Over the past few weeks, I’ve been involved in conversations with friends, family members and even strangers about hiring a life coach. At first, I have to admit, I wasn’t clear on what a life coach was or why anyone would need one. After all, we all set goals, plan initiatives to achieve and meet them, right?! Ha! After typing that I realized very quickly, that I don’t do any such thing (I do some, but not with consistency), but if I had someone poking, prodding and guiding my choices in life, I may not reach the same conclusions I do on a daily basis. So, here’s what I did… I headed to Google to learn more about, as journalism majors know, the 5 Ws and an H about life coaches, and I’m sharing it with you!

What is a life coach? Lifecoaching.com presented the following definition: “The coaching process addresses specific personal projects, business successes, general conditions and transitions in the client’s personal life, relationships or profession by examining what is going on right now, discovering what your obstacles or challenges might be, and choosing a course of action to make your life be what you want it to be.” For me, the words that I bolded are the most important to my current life situations. Here’s why:

  • Personal projects – Being a mother of three and wife of a determined man who is rising quickly in his profession and reaching all his goals (personal and professional), I’ve realized the I am not doing enough for myself. The personal projects that could be on my bucket list, aren’t, but they should be. I started my own consulting company over a year ago and wow has this changed my perspectives on life/work balance, building/maintaining relationships, and most of all made me think about my goals for myself, my family and my company.
  • Transitions – Whether you are transitioning from college to the “real world,” from a Fortune 500 company to becoming an entrepreneur, from being a stay-at-home-Mom back into the workforce, or even from a career into retirement, you never know what life will bring to you. As each phase of my life transitions (and let me tell you, it does constantly), there are always positives and there are also learning experiences. One could not exist without another and I would not be the person I am today without all these.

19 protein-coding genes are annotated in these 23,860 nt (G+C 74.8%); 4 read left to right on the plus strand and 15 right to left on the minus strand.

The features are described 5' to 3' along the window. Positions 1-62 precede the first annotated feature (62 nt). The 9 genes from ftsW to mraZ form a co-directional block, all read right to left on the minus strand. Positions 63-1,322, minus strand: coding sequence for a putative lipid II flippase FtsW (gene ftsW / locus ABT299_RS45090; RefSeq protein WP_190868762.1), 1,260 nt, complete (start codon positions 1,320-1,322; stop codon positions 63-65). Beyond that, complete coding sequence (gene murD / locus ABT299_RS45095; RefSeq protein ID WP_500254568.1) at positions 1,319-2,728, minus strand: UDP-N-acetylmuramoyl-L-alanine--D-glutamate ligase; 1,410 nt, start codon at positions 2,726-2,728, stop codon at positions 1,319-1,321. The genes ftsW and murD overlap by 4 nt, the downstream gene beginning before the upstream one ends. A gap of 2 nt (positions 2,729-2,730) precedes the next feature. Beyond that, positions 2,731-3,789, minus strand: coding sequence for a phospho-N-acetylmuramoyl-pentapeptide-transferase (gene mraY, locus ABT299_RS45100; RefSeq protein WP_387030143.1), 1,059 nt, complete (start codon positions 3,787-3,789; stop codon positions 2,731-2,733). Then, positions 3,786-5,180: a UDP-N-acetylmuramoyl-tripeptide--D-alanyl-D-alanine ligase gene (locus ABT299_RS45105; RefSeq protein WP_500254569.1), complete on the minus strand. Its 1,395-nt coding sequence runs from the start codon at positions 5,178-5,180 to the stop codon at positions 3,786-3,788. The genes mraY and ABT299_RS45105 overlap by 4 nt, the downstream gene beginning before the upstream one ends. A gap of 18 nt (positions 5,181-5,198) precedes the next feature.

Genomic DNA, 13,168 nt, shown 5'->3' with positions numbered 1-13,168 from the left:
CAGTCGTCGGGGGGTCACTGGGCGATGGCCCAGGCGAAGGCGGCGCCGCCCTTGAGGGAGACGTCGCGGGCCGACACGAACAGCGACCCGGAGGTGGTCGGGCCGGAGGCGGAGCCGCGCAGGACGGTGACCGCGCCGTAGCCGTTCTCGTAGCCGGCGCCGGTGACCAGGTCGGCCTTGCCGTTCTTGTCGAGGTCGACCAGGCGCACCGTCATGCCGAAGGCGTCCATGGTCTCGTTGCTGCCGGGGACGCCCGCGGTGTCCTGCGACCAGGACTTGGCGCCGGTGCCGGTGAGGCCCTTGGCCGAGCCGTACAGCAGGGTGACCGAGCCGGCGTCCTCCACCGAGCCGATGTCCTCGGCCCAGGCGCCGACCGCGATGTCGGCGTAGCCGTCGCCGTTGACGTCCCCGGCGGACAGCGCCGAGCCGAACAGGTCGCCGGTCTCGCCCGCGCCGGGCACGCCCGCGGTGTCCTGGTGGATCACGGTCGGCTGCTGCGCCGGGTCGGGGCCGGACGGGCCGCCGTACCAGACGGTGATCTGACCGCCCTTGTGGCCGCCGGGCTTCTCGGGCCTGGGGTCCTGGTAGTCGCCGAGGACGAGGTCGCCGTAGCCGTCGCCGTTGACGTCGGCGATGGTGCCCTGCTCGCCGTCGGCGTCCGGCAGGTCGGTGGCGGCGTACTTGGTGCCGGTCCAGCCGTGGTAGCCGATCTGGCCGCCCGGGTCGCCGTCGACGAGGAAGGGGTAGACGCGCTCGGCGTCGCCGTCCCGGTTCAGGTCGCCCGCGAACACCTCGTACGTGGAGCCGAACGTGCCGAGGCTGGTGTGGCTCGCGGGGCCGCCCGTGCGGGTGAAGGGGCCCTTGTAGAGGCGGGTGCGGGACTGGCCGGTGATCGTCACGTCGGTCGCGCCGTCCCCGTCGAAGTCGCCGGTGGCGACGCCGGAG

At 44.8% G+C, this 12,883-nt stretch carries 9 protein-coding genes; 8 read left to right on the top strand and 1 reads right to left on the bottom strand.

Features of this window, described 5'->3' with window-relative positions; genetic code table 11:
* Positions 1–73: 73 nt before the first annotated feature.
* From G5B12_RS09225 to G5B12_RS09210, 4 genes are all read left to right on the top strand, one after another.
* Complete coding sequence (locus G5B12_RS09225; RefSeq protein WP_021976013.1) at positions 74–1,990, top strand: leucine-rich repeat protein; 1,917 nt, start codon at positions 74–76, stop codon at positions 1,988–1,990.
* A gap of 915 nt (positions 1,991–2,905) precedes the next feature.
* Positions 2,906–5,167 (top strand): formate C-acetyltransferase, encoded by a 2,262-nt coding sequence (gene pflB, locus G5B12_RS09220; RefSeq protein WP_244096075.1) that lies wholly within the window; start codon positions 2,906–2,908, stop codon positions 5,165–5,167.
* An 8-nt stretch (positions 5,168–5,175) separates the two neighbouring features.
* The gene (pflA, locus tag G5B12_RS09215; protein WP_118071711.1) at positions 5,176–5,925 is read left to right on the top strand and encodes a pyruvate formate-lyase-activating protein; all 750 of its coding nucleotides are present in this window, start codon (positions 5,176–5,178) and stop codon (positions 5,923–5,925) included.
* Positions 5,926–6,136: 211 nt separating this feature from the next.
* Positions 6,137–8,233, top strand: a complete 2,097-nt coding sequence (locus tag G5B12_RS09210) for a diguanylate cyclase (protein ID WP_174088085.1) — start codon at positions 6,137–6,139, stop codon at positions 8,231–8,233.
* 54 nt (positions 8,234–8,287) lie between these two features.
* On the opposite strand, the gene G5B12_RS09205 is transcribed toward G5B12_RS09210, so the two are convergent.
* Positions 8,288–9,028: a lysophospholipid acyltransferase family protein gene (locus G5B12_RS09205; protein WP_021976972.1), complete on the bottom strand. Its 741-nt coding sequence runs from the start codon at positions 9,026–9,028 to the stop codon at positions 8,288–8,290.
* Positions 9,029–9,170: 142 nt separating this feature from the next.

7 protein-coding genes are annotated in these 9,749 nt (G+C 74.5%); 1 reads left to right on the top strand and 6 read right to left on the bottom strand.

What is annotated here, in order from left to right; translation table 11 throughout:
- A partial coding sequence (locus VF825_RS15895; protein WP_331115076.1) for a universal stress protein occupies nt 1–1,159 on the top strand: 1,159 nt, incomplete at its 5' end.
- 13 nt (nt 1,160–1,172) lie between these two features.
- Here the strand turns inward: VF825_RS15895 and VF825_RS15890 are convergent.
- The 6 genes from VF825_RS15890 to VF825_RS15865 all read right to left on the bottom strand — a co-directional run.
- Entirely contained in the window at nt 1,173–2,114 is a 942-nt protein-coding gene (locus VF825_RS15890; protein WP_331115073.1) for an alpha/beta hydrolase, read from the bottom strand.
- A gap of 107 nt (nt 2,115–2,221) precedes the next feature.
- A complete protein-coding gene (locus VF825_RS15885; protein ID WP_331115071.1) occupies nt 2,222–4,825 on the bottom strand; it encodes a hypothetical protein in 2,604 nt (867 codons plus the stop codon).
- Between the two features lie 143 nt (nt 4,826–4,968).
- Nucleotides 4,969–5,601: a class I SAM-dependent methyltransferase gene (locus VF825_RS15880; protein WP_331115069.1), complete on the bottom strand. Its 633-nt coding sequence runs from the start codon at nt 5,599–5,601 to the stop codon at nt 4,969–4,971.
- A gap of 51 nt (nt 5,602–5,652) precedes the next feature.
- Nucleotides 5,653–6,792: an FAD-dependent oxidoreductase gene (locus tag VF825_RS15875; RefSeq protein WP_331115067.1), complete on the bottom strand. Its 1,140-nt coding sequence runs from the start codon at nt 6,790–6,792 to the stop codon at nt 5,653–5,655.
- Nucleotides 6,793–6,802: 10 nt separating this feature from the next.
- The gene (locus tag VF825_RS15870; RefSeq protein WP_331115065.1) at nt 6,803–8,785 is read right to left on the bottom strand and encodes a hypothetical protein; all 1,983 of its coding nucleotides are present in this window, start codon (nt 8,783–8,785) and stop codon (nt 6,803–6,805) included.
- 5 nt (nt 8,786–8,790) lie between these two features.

• Relationships or Profession – As much as life transitions occur, so do relationships. How you deal with, evaluate and build relationships shows your character. If you are someone who values relationships, you know that each one creates a valuable experience that enhances the ones to come. This is true in your personal and professional lives – be sure you structure relationships on what you want out of life and how you want to be treated. Do not let relationships run you… you are you… so run them the way you want. After all, you are in control of your own destiny, relationships and professional development.

When is the right time to hire a life coach? If you are reading this article, you must be close! I never saw the value of having someone else look at my life, as an outsider, and provide advice to me – at least not in my teens, 20s or 30s, but now that I’ve officially entered the 40s, I appreciate what others provide to me in the form of feedback, guidance, advice and criticism (corrective, of course). So, if you are willing and able to listen intently to how others view you, ready to make some changes and can’t wait until you reinvest in yourself, then the time is now!

Where do I find a life coach and who is the right life coach for me? If you are like me and do not want to be consumed by the plethora of information on the web, then check out these Life Coach Questions to Ask. This is where I have started developing the criteria as to what my ideal coach would look like. (You are correct, I have not chosen one yet, but am currently researching)!

How do I structure the relationship with my life coach? In order to structure the relationship, ask yourself the following questions (again, this will help identify what type of coach you are seeking).

  1. Do you prefer intimate or public settings for sessions? (make sure the coach is also comfortable in the setting you choose)
  2. Are you more effective in a group or one-on-one session?
  3. How does the life coach want to work? What process do they follow to make them most productive?
  4. How will a coach help determine and achieve the “right” goals?

As you identify what type of coach you are seeking and what your personal and professional goals are, you will be armed with the right information to start the search for the best coach to meet your needs.